Jdc1

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After speaking with a few members via PM, I have decided to more forward with repairing the fuel bulkhead.

Although I may sell the truck for reasons unrelated to the maintenance of the vehicle, the Aeromotive bulkhead needs to be repaired regardless.

Once repaired, that’d be a good candidate for a BAT auction, with a reserve of course.
 

Will Van

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I had some free time this weekend and was able to install the Holley In-Tank Retrofit Fuel Pump kit. I installed model 12-131, which is a returnless style kit with integrated FPR. This meant I could delete the LS-style fuel filter/regulator mounted on the frame, and abandon the "return" fuel line from the tank to the old regulator. It also meant I can run a conventional fuel filter. The kit comes with Holley's Hydramat, which is pretty slick.

The Holley instructions for trimming the fuel pump hose and hanger length to the proper depth are terrible. Just measure twice and cut once.

Unfortunately, I only have photos of the finished product. Hopefully the passenger's seat still clears.
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After wiring and plumbing, the truck fired right up with no leaks. I am going to reinstall the driver's seat and continue to monitor the bulkhead to ensure no leaks develop, especially on steep hills. I also used some Delphi Metri-Pack connectors, which I have never installed before. This slowed the wiring down a bit, but I'm glad I learned how to install them. They're pretty neat and I anticipate I will use them more in the future.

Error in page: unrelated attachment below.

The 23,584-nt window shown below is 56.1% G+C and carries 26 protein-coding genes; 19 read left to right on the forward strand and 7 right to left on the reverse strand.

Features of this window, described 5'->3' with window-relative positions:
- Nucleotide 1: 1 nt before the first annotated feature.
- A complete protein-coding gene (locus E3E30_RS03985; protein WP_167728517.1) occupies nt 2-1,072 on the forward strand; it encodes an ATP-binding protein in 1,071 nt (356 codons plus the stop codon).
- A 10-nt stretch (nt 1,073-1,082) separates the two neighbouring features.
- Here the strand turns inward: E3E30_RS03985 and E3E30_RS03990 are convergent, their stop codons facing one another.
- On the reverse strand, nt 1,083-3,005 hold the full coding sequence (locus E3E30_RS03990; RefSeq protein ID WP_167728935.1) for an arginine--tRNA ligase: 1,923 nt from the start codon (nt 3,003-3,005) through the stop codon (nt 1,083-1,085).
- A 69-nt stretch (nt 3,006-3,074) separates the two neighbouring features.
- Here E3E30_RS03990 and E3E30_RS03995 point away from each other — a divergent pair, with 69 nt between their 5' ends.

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Will Van

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Well, after shaking down the truck over several days, it appears I have the fuel bulkhead issue resolved. No leaks and no fuel smell in the cab. I went ahead and reinstalled the passenger's seat.
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Another advantage to the Holley fuel bulkhead (besides resolving the fuel leaks and being able to run a single fuel line because of the internal FPR), is that the bottom of the passenger's seat now clears the fuel bulkhead and fuel hose without any spacers.
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With the previous Aeoromotive bulkhead setup, I ran a set of nylon spacers between the seat bottom bracket and the floor bracket. This always worried me, because in an accident, the bolts could potentially shear and the passenger's seat could come loose from the truck. Not good. It is much better without them.